“Not all of [the deaths] can be linked to the coronavirus,” Pascal Devos, spokesman for Brussels Health Minister Alain Maron said, adding that “severe diarrhoea” had also plagued residents.

    Suspected Covid-19 deaths from nursing homes are added into Belgium’s official death toll in an effort by health officials to avoid a lack of comprehensive testing to lead to an underestimation of the pandemic’s death toll in the country. Read more.

    4. Covid-19 should be recognised as a work-related illness, trade union says

    The FGTB/ABVV trade union wants to make the disease caused by coronavirus recognisable as a work-related illness.

    The trade union’s push to get the disease at the heart of the current pandemic recognised as an occupational illness comes as companies ready preparations to return to work after lockdown regulations are lifted.

    The union said that the guidebooks rolled out by a number of companies in view of the reopening of all business from 11 May were insufficient to ensure worker protection. Read more.

    5. Public transport will strictly enforce face masks from 4 May

    The Belgian public transport companies De Lijn, STIB and SNCB will strictly enforce the wearing of face masks from 4 May, despite the possible shortage as the authorities cannot provide them in time.

    The wearing of face masks will become mandatory in all situations where the 1.5 metres social distance cannot be maintained, such as on public transport and on stations, from 4 May.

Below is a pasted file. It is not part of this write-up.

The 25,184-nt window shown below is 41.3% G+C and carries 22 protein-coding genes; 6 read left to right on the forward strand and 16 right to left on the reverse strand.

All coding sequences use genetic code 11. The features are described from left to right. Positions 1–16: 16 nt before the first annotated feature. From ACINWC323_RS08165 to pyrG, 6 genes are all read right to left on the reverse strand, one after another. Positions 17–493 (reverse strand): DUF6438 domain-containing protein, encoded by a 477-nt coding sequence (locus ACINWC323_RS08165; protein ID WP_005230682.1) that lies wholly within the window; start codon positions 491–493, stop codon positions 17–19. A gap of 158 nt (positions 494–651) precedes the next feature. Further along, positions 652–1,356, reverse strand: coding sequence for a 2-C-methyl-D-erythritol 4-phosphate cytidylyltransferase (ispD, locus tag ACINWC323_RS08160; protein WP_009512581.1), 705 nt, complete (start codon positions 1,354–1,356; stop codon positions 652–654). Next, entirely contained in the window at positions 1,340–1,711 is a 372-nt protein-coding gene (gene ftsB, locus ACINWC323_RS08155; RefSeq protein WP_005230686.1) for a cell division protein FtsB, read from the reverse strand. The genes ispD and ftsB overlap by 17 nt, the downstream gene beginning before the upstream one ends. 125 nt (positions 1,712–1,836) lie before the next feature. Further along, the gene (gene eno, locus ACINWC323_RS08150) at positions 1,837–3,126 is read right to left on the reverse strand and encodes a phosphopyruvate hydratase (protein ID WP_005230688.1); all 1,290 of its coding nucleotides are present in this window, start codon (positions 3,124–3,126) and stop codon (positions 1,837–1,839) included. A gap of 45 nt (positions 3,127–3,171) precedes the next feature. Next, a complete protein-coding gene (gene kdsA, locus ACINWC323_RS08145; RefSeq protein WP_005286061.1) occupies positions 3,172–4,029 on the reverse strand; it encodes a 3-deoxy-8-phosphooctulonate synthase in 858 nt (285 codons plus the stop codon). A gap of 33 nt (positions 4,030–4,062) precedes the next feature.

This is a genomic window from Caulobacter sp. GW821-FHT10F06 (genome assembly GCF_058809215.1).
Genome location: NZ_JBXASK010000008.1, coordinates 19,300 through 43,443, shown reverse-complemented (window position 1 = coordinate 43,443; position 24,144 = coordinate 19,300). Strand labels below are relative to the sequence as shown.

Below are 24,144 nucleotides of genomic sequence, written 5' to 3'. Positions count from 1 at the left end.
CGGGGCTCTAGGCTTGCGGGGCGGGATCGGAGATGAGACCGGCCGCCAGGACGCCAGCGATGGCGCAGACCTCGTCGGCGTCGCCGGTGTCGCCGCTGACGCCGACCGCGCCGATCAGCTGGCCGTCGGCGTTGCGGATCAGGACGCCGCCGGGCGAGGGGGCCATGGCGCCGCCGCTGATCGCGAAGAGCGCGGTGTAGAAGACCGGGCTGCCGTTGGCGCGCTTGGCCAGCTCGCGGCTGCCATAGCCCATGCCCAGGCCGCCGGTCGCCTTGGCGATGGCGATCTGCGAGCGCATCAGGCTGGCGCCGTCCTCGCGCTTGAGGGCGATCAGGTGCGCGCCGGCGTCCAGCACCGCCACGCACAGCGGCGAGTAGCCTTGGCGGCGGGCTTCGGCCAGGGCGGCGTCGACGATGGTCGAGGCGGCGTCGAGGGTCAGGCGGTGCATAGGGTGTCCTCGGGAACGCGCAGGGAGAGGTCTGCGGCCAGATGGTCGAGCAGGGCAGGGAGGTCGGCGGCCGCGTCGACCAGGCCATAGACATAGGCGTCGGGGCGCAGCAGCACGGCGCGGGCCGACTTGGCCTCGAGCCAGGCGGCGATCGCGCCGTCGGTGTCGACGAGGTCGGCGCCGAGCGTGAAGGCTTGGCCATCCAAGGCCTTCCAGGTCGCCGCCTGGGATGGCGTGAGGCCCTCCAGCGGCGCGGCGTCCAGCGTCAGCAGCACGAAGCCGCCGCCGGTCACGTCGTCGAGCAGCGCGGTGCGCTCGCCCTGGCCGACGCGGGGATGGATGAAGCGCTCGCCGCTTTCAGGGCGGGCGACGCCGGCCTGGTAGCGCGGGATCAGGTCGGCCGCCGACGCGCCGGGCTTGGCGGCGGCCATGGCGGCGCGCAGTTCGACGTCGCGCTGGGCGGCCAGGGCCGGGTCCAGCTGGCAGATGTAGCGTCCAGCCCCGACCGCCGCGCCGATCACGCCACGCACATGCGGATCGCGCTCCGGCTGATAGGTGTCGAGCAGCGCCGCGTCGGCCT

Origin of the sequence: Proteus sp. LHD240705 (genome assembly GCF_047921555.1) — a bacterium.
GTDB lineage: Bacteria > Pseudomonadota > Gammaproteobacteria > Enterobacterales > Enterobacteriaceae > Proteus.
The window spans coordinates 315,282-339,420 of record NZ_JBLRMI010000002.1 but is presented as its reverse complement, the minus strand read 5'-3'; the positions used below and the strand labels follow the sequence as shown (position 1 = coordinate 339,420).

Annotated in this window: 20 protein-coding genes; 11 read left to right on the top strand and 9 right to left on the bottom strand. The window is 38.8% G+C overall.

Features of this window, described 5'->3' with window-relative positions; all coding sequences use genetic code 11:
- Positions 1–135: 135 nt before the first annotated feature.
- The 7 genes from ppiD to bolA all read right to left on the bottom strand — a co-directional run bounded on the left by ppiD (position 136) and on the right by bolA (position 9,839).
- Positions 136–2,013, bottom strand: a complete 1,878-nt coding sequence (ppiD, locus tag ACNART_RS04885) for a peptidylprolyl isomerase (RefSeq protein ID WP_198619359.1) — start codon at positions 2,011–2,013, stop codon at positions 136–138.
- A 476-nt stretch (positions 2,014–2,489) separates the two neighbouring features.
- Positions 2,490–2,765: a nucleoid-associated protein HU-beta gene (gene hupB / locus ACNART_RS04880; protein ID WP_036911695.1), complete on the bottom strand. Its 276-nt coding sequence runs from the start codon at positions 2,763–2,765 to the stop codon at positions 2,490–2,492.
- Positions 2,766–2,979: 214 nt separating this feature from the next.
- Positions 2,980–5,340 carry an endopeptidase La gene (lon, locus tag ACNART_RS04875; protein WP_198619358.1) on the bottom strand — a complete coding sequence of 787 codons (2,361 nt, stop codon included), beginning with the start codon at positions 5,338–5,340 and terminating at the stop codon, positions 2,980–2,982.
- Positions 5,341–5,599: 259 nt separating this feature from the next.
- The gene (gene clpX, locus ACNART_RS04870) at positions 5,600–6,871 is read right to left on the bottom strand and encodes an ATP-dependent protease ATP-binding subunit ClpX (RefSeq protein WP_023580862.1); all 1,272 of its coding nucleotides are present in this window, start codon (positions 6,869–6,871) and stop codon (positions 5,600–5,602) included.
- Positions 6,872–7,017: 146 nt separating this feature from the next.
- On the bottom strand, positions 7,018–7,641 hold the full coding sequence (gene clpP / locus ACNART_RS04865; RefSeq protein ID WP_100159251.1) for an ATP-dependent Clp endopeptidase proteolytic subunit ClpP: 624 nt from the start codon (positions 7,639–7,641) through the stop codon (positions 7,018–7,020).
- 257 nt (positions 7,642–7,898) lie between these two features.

To make sure everyone complies with this measure, the National Security Council on Friday announced that the government would ensure that every citizen would be given “at least one standard fabric face mask, free of charge, that completely covers the mouth and nose” as well as two filters to put in the masks. Read more.

    6. Contact tracing will start as soon as possible

    When lifting the lockdown restrictions, Belgium will have to increase testing and start contact tracing.

    The issue of contact tracing, which until now has been missing in the Belgian measures to fight the coronavirus, was mentioned as the last point in the decision taken by the National Security Council on Friday (24 April) on the gradual lifting of restrictions (deconfinement) during May and June.

    Under “conditions for success”, the decision states that to ensure deconfinement in the best possible conditions, testing and tracing will play a major role. “For tracing, a coordinated strategy between regions and communities will be implemented, with the support of federal experts.”

    “Contact tracing should start already in May, as soon as possible,” said professor Steven Van Gucht, spokesperson of Sciensano, to The Brussels Times. “We intend to set up call centres with 2,000 staff.” Read more.

    7. Not all waste will be collected separately in Brussels this week

    The Brussels garbage collection service, Bruxelles-Propreté will only collect white, yellow and blue garbage bags separately in seven municipalities this week because of the coronavirus.

    The garbage collection in Brussels has been disrupted several times during the coronavirus measures, mainly due to a shortage of staff.

    “By now, there are far fewer sick people with us. At the height of the coronavirus crisis, 23% of the staff were absent,” said Etienne Cornesse, spokesperson for Bruxelles Propreté, to Bruzz. “A service of 100% is not possible in such circumstances. Now, the number of sick people is less than 10%. A positive evolution,” he added. Read more.

    Jules Johnston
    The Brussels Times